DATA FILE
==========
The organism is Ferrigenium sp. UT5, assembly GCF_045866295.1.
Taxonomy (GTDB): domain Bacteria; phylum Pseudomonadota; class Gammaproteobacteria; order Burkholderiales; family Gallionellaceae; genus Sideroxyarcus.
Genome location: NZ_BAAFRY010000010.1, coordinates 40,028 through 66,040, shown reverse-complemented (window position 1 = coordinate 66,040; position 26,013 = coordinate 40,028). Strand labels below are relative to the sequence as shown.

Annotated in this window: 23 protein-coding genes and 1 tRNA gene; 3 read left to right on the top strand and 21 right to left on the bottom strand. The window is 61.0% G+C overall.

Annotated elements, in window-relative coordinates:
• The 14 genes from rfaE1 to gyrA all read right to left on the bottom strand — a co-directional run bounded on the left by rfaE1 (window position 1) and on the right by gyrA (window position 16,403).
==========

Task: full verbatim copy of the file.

The organism is Ferrigenium sp. UT5, assembly GCF_045866295.1.
Taxonomy (GTDB): domain Bacteria; phylum Pseudomonadota; class Gammaproteobacteria; order Burkholderiales; family Gallionellaceae; genus Sideroxyarcus.
Genome location: NZ_BAAFRY010000010.1, coordinates 40,028 through 66,040, shown reverse-complemented (window position 1 = coordinate 66,040; position 26,013 = coordinate 40,028). Strand labels below are relative to the sequence as shown.

Annotated in this window: 23 protein-coding genes and 1 tRNA gene; 3 read left to right on the top strand and 21 right to left on the bottom strand. The window is 61.0% G+C overall.

Annotated elements, in window-relative coordinates:
• The 14 genes from rfaE1 to gyrA all read right to left on the bottom strand — a co-directional run bounded on the left by rfaE1 (window position 1) and on the right by gyrA (window position 16,403).